Stink Bug Population Increasing in the United States
Recognized By Their Shield Shape
Why Couldn't We Have More Butterflies?
Of all the beautiful things that could be increasing in population—you know...butterflies, hummingbirds, swans—it has to be stink bugs? They release an odor when they are disturbed that smells a lot like stinky feet, so learning that their population is increasing is disturbing to a lot of people.
The brown marmorated stink bug has been a problem since it arrived in the United States from Asia in 1996. Luckily, they don't harm humans and don't breed indoors. However, they have become more than a little bit irritating to people in the agricultural areas of the eastern United States, much like squash bugs and boxelder bugs.
But just because they don't breed indoors doesn't mean they won't come inside. When they do enter your home, you might find them buzzing around your head or on your lights, draperies, or any window covering. By all means, don't grab a tissue and squash one because your whole room will be filled with an odor that is unpleasant, to say the least. If you didn't know how this creature got its name, you will if you squash him with a tissue.
A Variety of Stink BugsClick thumbnail to view full-size
A Homeowner's Nightmare
Stink bugs, especially the brown marmorated ones, enter a home and spend the winter months living in an attic, crawl space, or even a crack in the wall. In the spring, they emerge from hiding only to go outside and begin feeding on your plants.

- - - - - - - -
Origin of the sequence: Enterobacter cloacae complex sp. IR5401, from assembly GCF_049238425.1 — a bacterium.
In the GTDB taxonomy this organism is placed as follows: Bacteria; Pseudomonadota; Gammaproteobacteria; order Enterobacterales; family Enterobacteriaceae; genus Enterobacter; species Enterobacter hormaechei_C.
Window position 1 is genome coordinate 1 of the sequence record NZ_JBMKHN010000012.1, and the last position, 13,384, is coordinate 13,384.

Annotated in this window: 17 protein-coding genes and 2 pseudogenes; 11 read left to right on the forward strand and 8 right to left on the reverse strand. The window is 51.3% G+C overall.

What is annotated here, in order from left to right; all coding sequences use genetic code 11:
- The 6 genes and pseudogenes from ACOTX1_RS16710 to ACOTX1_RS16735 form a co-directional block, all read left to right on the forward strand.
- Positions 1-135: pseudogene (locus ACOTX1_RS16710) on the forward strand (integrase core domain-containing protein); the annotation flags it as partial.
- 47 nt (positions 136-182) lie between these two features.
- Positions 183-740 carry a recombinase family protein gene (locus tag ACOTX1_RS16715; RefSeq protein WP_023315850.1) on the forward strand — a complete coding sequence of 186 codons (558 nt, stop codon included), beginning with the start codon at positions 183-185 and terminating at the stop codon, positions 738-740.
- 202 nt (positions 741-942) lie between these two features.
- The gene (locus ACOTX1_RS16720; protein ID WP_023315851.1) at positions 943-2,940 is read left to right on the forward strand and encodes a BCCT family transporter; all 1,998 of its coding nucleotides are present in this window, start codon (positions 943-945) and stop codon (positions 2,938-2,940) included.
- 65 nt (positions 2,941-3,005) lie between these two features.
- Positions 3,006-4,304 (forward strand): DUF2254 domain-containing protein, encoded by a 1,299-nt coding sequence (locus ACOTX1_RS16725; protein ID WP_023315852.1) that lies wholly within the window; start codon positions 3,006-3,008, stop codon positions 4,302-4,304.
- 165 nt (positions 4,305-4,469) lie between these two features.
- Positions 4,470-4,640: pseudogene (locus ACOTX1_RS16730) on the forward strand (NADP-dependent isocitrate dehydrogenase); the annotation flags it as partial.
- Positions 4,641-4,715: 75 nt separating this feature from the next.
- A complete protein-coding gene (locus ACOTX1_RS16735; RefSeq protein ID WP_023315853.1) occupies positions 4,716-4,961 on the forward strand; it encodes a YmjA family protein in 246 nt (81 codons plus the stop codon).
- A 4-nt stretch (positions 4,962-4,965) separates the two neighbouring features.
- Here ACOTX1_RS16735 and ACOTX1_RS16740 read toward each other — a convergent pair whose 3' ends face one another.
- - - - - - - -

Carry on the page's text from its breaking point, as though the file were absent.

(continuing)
Depending on who you ask, the stink bug is large and oval-shaped or shield-shaped. They have six very long legs extending from their side, which makes them look deceptively large. They are, in fact, pretty large, with their width being almost the same as their length.
It is rare for a stink bug to bite a human, but they have on occasion when they were disturbed. Being herbivores, they prefer to eat fruits and vegetables like apples, green beans, peaches, pears, and soybeans to name a few.
If you do get bitten, you are likely to experience some swelling in the area of the bite, but that's about it. The stink they emit, although unpleasant, is harmless. Small children and pets, however, might have a more severe reaction though, so it is best to keep them away from the bugs.
Use Natural Remedies Instead of Insecticides
Avoid insecticides! Adult stink bugs can easily shake them off and you are exposing your family to potentially deadly toxins. Stick to natural remedies like garlic powder and water. They hate the smell of garlic. You can also vacuum up stink bugs, but only if you have a vacuum cleaner with a bag. After vacuuming, throw the bag away.
The Southern Green Stink Bug and Its EggsClick thumbnail to view full-size
Use Soapy Water or Hairspray
Create a soapy mixture with water using a mild detergent (to keep from damaging your property or your health). The soap will break down their exterior and leave them dehydrated. The soapy mixture can be sprayed directly on them. Spraying hairspray on stink bugs will paralyze them and you can dispose of them in any manner you wish. The hairspray won't kill them.
Ways to Prevent Stink Bugs
- Use mesh screening on porches, air vents, chimneys and other open areas.